Ledeen’s kind of ideological and political reductionism is really quite funny, and it also does reveal Mr. Ledeen’s bizarre, rootless universalism very nicely. For Mr. Ledeen, foreign peoples and cultures become “ours” by adopting a form of government that we also possess–does that also mean that all “tyrannical” peoples are one people? Does that make the German invasion of the USSR a civil war in Mr. Ledeen’s book? This is ridiculous.

Let’s remember that in the heyday of tsarism (I assume Ledeen regards the tsars as tyrants, since any ‘non-democratic’ form of government seems to be a kind of tyranny for him) relations between the United States and Russia were the best of almost any two nations on earth, and that revolutionary France (Ledeen’s kind of people) was the enemy of the United States while royal France was our ally.

If M. de Tocqueville ever claimed some inevitable conflict with “tyrannical Russia,” he would have been proven entirely wrong by events: tsarist and Soviet Russia were our major eastern allies in the two greatest wars of the twentieth century against three major states (in both wars) that had more active representative, liberal and, yes, democratic traditions than Russia ever had. Ideological and political conflicts did not enter into it, nor should they necessarily when strategic interests are at stake. Indeed, prior to our entry into WWII, there was no inevitable conflict between the United States and the Soviets (Americans had nothing but contempt for communism, but there was nothing ineluctably drawing us to fight the Soviets), and what conflict there was during the Russian Civil War was the result of the kind of hare-brained, futile Wilsonian interventionism that only strengthened Bolshevism by giving it a foreign enemy against which it could oppose itself.

It is curious that Mr. Ledeen should refer to enemies of America in either WWI or WWII as tyrannies (that they were not our enemies because there were tyrannies should be plain by now). In WWI they were all constitutional monarchies under law and mostly in practice (of course, during the war every government, Allied and Central, became tyrannical and oppressive) and in WWII all save Japan definitely represented what Tocqueville would have recognised as democratic despotisms (and even the Japanese case would not have been possible without very modern, democratic mass mobilisation). Even Japanese imperialism emerged during that country’s liberal and democratising era as a natural product of that era.

It is discomforting for the democratist to admit that WWI was a battle of more or less democratic governments, where only the kinds of head of state varied, as this explodes his myth that the expansion of democracy will foster greater chances for peace. In fact, since democracy has appeared on the scene and mass politics have become the norm, the massive calamity, horror and destructiveness of war have naturally followed. Totalitarianism is not possible except in a democratic age and a democratic society.

It is, of course, quite possible for there to be a democratic tyranny (we enjoy one even now), and any government that rules without regard to law can be called tyrannical. But what Mr. Ledeen really means is form of government symbolised by a single leading figure, a dictator or emperor. A government that routinely breaks the law, as ours does, yet has some sort of a popular mandate, probably does not much trouble Mr. Ledeen. (Mr. Putin’s popular mandate, of course, doesn’t count for much, since he has won it using the ‘wrong’ sorts of ideas–democracy as content, not process, to borrow Sam Francis’ description.)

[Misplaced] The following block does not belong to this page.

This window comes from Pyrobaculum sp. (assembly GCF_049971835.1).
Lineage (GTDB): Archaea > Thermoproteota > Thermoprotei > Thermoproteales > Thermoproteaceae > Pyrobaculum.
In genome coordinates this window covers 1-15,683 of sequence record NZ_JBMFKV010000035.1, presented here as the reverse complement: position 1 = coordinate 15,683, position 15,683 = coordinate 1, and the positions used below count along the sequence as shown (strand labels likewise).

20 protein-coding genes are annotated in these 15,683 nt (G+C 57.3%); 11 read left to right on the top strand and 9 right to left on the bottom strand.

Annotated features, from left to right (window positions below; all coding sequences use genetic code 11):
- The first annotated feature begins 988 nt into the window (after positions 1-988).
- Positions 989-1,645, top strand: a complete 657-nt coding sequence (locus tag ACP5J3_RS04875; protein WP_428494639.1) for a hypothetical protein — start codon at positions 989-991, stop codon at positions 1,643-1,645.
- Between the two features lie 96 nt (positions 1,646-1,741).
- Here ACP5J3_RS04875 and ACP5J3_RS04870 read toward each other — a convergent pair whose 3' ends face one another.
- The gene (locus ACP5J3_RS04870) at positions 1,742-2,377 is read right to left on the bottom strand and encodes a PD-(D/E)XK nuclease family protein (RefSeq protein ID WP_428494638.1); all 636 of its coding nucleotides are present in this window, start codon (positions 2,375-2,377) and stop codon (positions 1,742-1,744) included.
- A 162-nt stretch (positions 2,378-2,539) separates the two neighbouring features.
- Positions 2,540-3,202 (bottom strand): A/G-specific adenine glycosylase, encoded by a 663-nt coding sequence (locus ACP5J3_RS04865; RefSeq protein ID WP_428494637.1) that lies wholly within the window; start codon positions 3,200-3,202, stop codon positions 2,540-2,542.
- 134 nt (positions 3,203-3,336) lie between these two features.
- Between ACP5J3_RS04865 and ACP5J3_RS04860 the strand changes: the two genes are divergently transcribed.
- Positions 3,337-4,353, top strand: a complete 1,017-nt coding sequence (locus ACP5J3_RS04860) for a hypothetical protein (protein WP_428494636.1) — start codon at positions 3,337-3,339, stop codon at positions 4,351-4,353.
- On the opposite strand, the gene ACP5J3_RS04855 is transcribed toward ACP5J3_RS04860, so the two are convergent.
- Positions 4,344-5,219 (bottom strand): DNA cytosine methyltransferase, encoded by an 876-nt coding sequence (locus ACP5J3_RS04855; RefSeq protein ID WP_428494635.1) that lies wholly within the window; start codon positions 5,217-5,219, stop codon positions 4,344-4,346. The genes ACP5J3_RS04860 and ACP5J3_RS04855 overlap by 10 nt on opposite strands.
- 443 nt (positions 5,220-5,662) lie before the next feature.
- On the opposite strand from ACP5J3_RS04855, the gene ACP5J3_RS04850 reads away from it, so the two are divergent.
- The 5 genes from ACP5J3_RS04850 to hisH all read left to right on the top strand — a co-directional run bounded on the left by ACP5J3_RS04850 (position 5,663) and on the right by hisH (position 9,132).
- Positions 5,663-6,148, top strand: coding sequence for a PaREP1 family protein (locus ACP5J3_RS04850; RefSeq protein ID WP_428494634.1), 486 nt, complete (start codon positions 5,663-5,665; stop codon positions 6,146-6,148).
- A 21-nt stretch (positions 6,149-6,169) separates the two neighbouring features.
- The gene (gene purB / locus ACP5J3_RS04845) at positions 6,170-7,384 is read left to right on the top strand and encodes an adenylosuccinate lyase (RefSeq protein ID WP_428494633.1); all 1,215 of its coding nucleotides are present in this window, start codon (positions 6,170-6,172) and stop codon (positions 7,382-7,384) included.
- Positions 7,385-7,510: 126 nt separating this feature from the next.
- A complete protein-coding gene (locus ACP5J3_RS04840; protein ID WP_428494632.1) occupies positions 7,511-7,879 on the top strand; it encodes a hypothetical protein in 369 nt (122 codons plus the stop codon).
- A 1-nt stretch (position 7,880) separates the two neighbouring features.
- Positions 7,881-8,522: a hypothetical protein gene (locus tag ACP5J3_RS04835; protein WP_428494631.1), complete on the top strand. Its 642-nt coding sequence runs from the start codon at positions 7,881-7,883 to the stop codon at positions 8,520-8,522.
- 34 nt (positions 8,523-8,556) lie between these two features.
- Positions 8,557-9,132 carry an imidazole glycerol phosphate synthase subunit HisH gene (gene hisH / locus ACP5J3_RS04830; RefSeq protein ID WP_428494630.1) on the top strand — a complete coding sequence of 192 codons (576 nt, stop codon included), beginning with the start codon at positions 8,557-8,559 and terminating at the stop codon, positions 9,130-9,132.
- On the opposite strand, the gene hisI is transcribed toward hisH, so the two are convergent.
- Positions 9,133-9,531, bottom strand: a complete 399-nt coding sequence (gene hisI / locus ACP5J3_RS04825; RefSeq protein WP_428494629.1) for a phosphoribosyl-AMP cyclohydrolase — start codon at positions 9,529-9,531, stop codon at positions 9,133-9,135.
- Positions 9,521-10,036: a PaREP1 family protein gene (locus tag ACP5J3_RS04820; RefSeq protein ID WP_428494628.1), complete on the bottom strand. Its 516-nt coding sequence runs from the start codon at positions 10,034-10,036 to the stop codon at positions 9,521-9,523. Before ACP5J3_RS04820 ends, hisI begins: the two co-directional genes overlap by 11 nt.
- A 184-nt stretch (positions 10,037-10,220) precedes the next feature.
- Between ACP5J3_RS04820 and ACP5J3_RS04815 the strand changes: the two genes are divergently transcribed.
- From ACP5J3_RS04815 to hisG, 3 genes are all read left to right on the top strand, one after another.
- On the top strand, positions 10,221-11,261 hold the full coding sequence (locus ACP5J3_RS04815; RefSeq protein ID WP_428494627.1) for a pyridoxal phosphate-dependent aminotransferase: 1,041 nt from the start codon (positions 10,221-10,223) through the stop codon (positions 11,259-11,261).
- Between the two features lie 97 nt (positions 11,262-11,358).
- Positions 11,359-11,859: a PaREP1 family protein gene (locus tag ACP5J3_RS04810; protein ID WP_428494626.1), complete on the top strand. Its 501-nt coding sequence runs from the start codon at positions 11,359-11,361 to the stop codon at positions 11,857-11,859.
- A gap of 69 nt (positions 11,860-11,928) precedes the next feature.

Yet the United States have enjoyed a long history of defending and upholding dictatorships around the world in pursuit of American interests and in pursuit of the basically good cause of anticommunism. Only in the last 25 years have we begun to imagine that there was some necessary connection between American interests and the promotion of the instability and irrationality that is democratic government. Undoubtedly, their leftist enemies (and neoconservatives, of course) believe Pinochet and Franco to be tyrants, but American conservatives have known for some time that they were far preferable to whatever pro-Soviet puppet might emerge in their place and both proved congenial to facilitating the transition to functioning representative government. Had we hastily undermined them out of some ideological opposition to one-man rule, as Ledeen imagines the natural result of our “democratic” system to be, it is conceivable that Spain and Chile would have become bastions of collectivist populism and friends of the Soviet Union to the detriment of containment. No one should be so silly to say, as Daniel Pipes has said, that Chiang Kai-shek was “democratically-minded,” but at the time when he became an American ally the Nationalist cause was preferable to that of the Communists. Had we been preoccupied with some inevitable opposition to tyranny by Ledeen’s definition (as tyrannies are “always” our enemies, right?), we would have had very, very few allies in the Cold War (or indeed in any major international war of the last 90 years).

Democracy is the enemy of real freedom, as M. de Tocqueville well knew, and the interests of the United States may never coincide with those of countries with similar forms of government. Realism is always preferable in strategy to ludicrous ideological assumptions about who our enemies ought to be, and the same watered-down, meaningless ideology of “freedom and democracy” spouted by the Ledeens of the world cannot compare in insight, thoughtfulness or accuracy with the genuine political philosophy and humane principles of a M. de Tocqueville.